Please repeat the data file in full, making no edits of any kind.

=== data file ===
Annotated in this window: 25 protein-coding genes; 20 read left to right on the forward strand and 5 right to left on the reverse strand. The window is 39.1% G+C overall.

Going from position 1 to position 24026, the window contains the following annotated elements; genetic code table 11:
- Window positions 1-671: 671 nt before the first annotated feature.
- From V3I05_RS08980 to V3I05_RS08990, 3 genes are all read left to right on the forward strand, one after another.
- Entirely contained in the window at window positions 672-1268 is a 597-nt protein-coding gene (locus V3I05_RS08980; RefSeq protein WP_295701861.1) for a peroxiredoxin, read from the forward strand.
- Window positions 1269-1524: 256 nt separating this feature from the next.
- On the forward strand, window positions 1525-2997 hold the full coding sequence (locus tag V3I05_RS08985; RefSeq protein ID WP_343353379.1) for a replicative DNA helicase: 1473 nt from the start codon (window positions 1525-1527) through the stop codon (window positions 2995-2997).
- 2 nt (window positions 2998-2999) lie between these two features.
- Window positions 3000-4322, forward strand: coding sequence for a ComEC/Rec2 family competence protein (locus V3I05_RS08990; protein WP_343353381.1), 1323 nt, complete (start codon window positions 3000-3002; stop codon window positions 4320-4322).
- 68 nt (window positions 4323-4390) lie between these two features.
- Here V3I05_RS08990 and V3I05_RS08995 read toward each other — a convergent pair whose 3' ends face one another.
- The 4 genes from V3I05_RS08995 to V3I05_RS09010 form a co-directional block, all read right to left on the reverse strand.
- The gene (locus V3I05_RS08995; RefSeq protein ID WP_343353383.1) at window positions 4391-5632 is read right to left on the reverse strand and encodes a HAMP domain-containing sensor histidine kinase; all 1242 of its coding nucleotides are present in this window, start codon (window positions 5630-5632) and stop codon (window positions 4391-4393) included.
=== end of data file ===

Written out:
Annotated in this window: 25 protein-coding genes; 20 read left to right on the forward strand and 5 right to left on the reverse strand. The window is 39.1% G+C overall.

Going from position 1 to position 24026, the window contains the following annotated elements; genetic code table 11:
- Window positions 1-671: 671 nt before the first annotated feature.
- From V3I05_RS08980 to V3I05_RS08990, 3 genes are all read left to right on the forward strand, one after another.
- Entirely contained in the window at window positions 672-1268 is a 597-nt protein-coding gene (locus V3I05_RS08980; RefSeq protein WP_295701861.1) for a peroxiredoxin, read from the forward strand.
- Window positions 1269-1524: 256 nt separating this feature from the next.
- On the forward strand, window positions 1525-2997 hold the full coding sequence (locus tag V3I05_RS08985; RefSeq protein ID WP_343353379.1) for a replicative DNA helicase: 1473 nt from the start codon (window positions 1525-1527) through the stop codon (window positions 2995-2997).
- 2 nt (window positions 2998-2999) lie between these two features.
- Window positions 3000-4322, forward strand: coding sequence for a ComEC/Rec2 family competence protein (locus V3I05_RS08990; protein WP_343353381.1), 1323 nt, complete (start codon window positions 3000-3002; stop codon window positions 4320-4322).
- 68 nt (window positions 4323-4390) lie between these two features.
- Here V3I05_RS08990 and V3I05_RS08995 read toward each other — a convergent pair whose 3' ends face one another.
- The 4 genes from V3I05_RS08995 to V3I05_RS09010 form a co-directional block, all read right to left on the reverse strand.
- The gene (locus V3I05_RS08995; RefSeq protein ID WP_343353383.1) at window positions 4391-5632 is read right to left on the reverse strand and encodes a HAMP domain-containing sensor histidine kinase; all 1242 of its coding nucleotides are present in this window, start codon (window positions 5630-5632) and stop codon (window positions 4391-4393) included.